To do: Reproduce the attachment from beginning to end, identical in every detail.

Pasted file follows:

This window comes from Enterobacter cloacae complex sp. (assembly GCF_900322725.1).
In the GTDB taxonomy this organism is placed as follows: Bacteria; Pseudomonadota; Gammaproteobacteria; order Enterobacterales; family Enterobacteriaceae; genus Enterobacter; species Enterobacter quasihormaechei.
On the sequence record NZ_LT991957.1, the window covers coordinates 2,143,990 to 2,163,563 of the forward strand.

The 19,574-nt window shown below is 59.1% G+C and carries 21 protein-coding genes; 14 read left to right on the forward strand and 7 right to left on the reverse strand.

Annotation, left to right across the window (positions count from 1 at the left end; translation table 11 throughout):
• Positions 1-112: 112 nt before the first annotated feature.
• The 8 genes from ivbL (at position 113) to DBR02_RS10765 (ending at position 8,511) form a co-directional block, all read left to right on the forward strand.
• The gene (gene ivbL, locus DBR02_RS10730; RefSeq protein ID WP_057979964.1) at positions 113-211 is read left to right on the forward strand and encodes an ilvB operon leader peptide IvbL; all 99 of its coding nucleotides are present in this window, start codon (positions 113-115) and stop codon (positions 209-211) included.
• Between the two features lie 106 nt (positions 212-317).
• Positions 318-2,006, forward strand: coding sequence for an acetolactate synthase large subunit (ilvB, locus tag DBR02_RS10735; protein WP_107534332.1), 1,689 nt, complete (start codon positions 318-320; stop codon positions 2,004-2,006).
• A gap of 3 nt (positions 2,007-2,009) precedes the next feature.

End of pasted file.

This window comes from Enterobacter cloacae complex sp. (assembly GCF_900322725.1).
In the GTDB taxonomy this organism is placed as follows: Bacteria; Pseudomonadota; Gammaproteobacteria; order Enterobacterales; family Enterobacteriaceae; genus Enterobacter; species Enterobacter quasihormaechei.
On the sequence record NZ_LT991957.1, the window covers coordinates 2,143,990 to 2,163,563 of the forward strand.

The 19,574-nt window shown below is 59.1% G+C and carries 21 protein-coding genes; 14 read left to right on the forward strand and 7 right to left on the reverse strand.

Annotation, left to right across the window (positions count from 1 at the left end; translation table 11 throughout):
• Positions 1-112: 112 nt before the first annotated feature.
• The 8 genes from ivbL (at position 113) to DBR02_RS10765 (ending at position 8,511) form a co-directional block, all read left to right on the forward strand.
• The gene (gene ivbL, locus DBR02_RS10730; RefSeq protein ID WP_057979964.1) at positions 113-211 is read left to right on the forward strand and encodes an ilvB operon leader peptide IvbL; all 99 of its coding nucleotides are present in this window, start codon (positions 113-115) and stop codon (positions 209-211) included.
• Between the two features lie 106 nt (positions 212-317).
• Positions 318-2,006, forward strand: coding sequence for an acetolactate synthase large subunit (ilvB, locus tag DBR02_RS10735; protein WP_107534332.1), 1,689 nt, complete (start codon positions 318-320; stop codon positions 2,004-2,006).
• A gap of 3 nt (positions 2,007-2,009) precedes the next feature.